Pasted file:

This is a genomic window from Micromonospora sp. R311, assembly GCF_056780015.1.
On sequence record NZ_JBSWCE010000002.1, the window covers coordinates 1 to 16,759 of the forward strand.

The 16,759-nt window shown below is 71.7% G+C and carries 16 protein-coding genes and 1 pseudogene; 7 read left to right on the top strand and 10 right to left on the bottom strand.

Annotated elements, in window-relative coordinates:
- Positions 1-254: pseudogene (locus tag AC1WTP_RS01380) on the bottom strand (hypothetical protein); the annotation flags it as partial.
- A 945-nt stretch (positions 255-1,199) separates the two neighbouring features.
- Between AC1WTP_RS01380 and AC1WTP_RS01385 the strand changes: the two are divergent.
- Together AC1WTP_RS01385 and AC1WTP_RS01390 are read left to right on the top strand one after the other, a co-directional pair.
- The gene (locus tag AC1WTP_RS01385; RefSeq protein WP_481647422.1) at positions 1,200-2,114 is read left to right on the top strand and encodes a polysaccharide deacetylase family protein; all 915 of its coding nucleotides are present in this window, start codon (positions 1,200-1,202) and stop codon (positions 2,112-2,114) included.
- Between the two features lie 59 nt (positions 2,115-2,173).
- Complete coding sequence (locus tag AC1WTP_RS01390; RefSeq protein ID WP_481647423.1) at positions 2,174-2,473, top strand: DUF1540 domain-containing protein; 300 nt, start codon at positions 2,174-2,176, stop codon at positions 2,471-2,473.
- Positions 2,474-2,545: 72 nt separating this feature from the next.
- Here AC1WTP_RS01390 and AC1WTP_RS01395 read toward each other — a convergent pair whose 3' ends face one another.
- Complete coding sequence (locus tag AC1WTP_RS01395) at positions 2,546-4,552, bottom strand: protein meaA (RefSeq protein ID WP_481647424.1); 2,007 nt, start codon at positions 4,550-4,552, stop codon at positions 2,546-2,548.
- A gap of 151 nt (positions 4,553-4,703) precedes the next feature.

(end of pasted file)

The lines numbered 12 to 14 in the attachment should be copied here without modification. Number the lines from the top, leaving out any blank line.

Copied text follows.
- Positions 2,474-2,545: 72 nt separating this feature from the next.
- Here AC1WTP_RS01390 and AC1WTP_RS01395 read toward each other — a convergent pair whose 3' ends face one another.
- Complete coding sequence (locus tag AC1WTP_RS01395) at positions 2,546-4,552, bottom strand: protein meaA (RefSeq protein ID WP_481647424.1); 2,007 nt, start codon at positions 4,550-4,552, stop codon at positions 2,546-2,548.